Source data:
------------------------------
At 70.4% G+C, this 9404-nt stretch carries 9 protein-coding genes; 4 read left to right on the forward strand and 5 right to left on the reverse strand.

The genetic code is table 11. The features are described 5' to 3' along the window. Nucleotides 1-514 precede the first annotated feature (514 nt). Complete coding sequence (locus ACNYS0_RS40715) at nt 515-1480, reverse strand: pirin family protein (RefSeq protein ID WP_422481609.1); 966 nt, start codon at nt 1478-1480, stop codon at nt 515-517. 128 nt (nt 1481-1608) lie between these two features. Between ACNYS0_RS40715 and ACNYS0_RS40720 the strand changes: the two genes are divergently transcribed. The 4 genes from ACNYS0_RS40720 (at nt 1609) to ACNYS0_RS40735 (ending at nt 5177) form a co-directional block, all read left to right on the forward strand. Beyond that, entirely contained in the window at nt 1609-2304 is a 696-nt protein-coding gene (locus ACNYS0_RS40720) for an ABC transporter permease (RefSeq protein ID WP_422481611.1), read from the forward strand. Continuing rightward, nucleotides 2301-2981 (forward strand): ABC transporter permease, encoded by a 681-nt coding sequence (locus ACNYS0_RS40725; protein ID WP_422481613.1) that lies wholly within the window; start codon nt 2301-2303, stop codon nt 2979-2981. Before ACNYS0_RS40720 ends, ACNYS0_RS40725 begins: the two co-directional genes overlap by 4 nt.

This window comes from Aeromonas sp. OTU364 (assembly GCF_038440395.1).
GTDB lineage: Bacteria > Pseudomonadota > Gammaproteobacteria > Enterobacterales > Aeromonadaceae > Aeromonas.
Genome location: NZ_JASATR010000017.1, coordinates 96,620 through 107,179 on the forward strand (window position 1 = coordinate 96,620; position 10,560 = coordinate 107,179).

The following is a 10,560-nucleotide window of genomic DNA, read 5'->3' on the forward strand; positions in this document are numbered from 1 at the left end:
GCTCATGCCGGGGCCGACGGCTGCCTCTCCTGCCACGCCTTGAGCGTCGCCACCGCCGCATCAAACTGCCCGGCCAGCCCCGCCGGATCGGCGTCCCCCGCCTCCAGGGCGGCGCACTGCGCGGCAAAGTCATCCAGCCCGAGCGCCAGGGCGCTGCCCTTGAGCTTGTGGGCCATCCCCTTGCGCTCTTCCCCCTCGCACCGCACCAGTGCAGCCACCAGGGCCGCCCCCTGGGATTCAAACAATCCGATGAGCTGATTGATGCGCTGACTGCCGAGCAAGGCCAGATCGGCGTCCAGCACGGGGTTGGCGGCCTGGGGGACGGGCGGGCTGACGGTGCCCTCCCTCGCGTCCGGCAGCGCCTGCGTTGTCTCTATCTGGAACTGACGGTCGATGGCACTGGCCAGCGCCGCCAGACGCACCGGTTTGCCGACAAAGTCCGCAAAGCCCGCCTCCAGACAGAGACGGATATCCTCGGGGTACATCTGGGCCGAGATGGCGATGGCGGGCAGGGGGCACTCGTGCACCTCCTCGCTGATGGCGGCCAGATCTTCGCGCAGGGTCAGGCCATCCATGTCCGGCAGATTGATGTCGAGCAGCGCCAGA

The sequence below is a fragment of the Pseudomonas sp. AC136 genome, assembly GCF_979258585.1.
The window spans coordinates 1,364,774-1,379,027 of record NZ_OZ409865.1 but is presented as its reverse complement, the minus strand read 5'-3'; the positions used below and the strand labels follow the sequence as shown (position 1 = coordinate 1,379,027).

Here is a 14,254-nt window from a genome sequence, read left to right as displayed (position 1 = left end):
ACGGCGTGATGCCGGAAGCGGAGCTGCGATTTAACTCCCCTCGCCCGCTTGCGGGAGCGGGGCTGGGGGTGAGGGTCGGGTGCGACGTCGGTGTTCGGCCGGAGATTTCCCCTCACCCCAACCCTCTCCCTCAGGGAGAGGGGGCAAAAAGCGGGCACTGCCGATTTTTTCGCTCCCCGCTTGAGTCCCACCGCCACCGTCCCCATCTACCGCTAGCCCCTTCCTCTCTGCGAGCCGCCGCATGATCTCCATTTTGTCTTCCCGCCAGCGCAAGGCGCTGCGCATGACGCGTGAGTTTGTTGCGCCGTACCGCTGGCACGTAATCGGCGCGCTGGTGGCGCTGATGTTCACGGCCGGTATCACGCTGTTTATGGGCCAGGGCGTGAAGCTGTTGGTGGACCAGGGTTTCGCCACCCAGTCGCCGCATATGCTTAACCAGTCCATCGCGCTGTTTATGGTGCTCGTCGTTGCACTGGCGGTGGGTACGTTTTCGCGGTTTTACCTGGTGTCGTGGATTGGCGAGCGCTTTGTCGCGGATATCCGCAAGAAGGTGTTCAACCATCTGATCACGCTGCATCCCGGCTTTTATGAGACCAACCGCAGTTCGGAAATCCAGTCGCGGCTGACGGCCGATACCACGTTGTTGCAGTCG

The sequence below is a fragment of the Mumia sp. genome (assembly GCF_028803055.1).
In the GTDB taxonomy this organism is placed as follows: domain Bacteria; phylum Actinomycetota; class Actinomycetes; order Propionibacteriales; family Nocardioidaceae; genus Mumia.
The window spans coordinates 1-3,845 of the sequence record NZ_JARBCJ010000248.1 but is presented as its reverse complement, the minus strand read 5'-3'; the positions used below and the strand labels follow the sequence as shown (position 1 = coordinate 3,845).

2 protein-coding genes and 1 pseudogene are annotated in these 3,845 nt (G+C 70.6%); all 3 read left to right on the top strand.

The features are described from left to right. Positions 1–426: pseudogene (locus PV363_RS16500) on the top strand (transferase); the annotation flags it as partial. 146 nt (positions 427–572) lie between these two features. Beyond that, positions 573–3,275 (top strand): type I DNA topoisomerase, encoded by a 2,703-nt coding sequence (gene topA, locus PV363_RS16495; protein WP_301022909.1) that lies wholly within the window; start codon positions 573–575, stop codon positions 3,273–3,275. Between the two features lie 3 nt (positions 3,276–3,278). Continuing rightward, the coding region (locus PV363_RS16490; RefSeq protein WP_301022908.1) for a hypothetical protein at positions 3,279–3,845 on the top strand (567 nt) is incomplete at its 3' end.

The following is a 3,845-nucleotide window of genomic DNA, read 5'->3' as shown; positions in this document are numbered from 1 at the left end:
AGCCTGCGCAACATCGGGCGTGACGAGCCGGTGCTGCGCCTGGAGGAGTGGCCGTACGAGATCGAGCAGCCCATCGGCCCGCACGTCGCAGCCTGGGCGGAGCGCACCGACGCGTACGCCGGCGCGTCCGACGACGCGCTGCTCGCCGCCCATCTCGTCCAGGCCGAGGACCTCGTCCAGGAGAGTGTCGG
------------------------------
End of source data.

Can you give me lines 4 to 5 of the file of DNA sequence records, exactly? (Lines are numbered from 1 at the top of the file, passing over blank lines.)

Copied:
GTDB lineage: Bacteria > Pseudomonadota > Gammaproteobacteria > Enterobacterales > Aeromonadaceae > Aeromonas.
Genome location: NZ_JASATR010000017.1, coordinates 96,620 through 107,179 on the forward strand (window position 1 = coordinate 96,620; position 10,560 = coordinate 107,179).